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There are too many red links in this article. Wikipedia has standards regarding notability; not every song or album is considered 'worthy' of a seperate article.
I propose retaining red (and preferably blue!) links for the following:
- Drop (The Shamen album) (1987) -- Debut album
- In Gorbachev We Trust (1989) -- Landmark album; Will Sin's arrival
- Phorward (1989) -- Landmark, The Shamen's metamorphosis from jangly psychedelic indie rock to serious techno merchants is complete
- En Tact (1990) -- Of course
- Boss Drum (1992) -- Massive commercial (and some critical) success
- Different Drum -- should redirect to and be covered in Boss Drum. (NB: I think there was a Michael Nesmith album of the same name? Off the top of my head...)
- Axis Mutatis (1995)
- Hempton Manor (1996)
- UV (album)
I think it's best to start out with a few red links. We can always look at adding articles for e.g. the other singles from Boss Drum later.
- Christopher Mayhew Says/Mayhew Speaks Out -- I consider this notable because it's an important song in the genre
- Jesus Loves Amerika -- Ditto
- Move Any Mountain/Pro Gen -- I think indisputably notable; brought dance music to the attention of the indie brigade and an important landmark in the Shamen's history
- Ebeneezer Goode -- A #1 hit single
- Strange Days Dream -- is possible because of the S&N sessions, but I've delinked it for now
I think that only Colin, Mr C, and Will Sin are candidates for individual articles. C has a profile outside the Shamen, but Colin and Will might not need individual articles. --kingboyk 23:02, 1 March 2006 (UTC)
Do we know when Mr C officially joined The Shamen? I was under the impression (perhaps mistaken) that he was a guest musician until Will Sin died, at which time (when exactly?) Colin invited him to become an official member? --kingboyk 19:02, 10 March 2007 (UTC)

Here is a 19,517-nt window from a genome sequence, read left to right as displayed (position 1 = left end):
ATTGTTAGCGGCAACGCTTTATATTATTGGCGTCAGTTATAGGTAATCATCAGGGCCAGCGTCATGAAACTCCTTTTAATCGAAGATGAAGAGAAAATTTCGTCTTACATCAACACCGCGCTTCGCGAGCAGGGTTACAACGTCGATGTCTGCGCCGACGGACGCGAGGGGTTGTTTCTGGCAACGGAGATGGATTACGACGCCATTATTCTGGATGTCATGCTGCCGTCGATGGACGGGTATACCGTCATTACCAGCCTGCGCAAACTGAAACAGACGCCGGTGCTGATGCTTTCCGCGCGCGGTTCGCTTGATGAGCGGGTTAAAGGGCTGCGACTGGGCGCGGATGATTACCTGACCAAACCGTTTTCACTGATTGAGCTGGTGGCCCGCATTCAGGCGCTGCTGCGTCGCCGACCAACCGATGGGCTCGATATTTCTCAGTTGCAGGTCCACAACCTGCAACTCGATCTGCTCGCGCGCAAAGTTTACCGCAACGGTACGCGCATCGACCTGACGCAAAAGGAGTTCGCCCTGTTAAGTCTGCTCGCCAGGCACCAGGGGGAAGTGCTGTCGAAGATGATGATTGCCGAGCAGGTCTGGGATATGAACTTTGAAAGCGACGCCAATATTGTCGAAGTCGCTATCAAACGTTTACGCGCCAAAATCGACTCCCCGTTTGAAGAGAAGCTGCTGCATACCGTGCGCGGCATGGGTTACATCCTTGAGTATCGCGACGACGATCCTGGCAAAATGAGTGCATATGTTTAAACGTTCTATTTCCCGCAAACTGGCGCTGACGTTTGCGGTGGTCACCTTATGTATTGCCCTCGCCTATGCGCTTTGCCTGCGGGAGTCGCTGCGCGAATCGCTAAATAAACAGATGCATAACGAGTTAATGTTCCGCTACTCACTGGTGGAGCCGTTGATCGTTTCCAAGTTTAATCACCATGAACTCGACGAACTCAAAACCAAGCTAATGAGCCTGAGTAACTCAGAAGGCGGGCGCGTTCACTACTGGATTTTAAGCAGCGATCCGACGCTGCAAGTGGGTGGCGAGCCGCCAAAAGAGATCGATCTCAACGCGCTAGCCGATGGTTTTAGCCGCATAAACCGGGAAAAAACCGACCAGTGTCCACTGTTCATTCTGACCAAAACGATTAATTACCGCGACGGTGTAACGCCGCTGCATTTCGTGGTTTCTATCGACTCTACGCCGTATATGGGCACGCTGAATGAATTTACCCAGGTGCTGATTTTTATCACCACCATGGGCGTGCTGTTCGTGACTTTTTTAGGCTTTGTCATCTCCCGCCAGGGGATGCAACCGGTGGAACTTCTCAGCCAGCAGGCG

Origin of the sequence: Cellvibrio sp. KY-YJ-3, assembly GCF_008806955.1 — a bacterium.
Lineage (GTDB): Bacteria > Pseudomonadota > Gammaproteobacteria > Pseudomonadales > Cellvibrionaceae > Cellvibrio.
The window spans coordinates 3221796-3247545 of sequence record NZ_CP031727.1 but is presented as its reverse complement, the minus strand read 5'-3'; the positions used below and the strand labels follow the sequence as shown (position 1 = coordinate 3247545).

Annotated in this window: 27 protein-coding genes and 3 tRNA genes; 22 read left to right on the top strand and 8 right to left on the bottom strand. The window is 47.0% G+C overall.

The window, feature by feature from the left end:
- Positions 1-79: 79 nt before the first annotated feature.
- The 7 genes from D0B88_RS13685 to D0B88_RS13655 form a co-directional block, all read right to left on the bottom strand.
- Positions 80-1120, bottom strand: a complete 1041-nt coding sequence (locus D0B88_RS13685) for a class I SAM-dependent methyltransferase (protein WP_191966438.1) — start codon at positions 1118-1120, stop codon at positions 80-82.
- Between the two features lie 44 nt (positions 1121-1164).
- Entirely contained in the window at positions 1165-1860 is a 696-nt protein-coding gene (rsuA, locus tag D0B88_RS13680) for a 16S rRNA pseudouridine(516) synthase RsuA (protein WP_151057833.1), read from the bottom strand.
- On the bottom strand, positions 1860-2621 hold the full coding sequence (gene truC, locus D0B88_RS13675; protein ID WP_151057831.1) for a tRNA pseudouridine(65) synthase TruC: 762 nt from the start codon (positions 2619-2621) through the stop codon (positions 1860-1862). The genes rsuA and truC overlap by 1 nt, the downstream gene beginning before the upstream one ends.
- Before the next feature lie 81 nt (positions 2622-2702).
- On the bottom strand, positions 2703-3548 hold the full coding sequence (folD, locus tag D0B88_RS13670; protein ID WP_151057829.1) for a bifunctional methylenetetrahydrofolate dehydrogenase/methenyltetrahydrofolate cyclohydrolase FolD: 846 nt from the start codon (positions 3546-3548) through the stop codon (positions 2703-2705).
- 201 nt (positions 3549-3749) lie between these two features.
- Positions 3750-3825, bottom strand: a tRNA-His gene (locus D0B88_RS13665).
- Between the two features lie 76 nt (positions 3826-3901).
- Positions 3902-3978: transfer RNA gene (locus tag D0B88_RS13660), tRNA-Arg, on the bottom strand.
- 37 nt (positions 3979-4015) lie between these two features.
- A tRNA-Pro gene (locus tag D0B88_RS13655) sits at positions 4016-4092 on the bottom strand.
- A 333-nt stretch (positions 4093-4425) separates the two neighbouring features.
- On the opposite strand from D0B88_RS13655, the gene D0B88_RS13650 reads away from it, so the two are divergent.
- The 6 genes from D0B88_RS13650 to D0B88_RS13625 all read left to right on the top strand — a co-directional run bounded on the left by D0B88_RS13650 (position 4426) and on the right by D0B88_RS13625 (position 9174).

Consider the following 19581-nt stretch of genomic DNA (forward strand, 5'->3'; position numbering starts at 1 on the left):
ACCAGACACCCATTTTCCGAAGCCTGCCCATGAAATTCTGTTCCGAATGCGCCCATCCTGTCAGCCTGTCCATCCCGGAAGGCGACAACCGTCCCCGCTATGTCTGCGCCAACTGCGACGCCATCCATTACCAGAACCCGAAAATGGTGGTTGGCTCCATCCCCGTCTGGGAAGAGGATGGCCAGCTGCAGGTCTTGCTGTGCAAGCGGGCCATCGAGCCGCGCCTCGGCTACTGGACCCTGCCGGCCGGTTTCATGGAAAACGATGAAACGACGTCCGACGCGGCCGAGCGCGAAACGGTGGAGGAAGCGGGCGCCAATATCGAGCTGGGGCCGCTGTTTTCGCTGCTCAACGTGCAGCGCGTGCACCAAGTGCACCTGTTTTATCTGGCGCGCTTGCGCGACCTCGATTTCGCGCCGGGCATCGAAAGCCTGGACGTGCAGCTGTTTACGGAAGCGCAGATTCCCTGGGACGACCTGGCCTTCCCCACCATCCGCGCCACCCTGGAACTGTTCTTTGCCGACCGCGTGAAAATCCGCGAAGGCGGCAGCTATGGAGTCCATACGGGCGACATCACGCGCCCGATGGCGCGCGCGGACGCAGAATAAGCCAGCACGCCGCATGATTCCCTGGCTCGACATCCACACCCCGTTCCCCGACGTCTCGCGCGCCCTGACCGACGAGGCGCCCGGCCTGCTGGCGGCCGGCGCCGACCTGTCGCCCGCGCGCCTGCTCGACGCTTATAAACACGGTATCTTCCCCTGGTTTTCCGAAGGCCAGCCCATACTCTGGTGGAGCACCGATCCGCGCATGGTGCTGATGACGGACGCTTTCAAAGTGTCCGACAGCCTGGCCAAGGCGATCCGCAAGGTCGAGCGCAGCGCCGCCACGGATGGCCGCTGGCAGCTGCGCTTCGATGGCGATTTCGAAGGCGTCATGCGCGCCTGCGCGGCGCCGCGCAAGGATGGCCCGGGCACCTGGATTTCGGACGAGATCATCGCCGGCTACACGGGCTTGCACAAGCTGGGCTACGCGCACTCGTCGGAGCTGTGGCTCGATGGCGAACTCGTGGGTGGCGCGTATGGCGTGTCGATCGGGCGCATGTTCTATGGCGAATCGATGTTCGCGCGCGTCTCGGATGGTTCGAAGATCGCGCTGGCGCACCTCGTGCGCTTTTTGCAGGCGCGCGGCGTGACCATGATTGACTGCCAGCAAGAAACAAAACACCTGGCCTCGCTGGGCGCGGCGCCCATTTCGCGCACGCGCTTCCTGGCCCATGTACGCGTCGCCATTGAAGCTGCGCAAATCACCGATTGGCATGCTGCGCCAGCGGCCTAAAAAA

I think (although I'm not 100% about this) that he joined the group in late 1990, when the group were heavily touring and promoting the 'En-Tact' album. User:DShamen 10:21, 20 April 2007 (UTC)
Having just checked http://www.nemeton.com/static/nemeton/history.html, and http://www.dancetrippin.tv/boxes/dj.cfm?djid=1551&showmedia=1reading and the biography they provided from their active days, I think 1991 is an clearly too late, so late 1990 is probably the most accurate we can be. he was not a member for their tracks preceding progen in 1990. --Princekilderkin (talk) 00:36, 31 December 2007 (UTC)
the bands myspace has the members dates as follows, beyond years i have no idea, i havent seen any month being referanced, ive included a list here...
Colin Angus - Vocals, guitars, keyboards (1985-1999) Derek McKenzie - Vocals (1985-1987) Keith McKenzie - Drums (1985-1988) Peter Stephenson - Keyboards (1985-1988) Will Sinnott - Bass, vocals, keyboards (1987-1991) Richard West (Mr C) - Vocals, keyboards (1990-1999)
First techno influences?
The article states that
- it wasn't until June's "Jesus Loves Amerika" single that the techno influence began to show.
That's June, 1988. But Christopher Mayhew Says came in September 1987. Surely that one is as much techno as Jesus Loves Amerika? (Or, maybe more importantly, an obvious break with their earlier style. Neither of those two have much in common with their much later and frequently more commercial sound.) JöG 22:34, 27 July 2007 (UTC)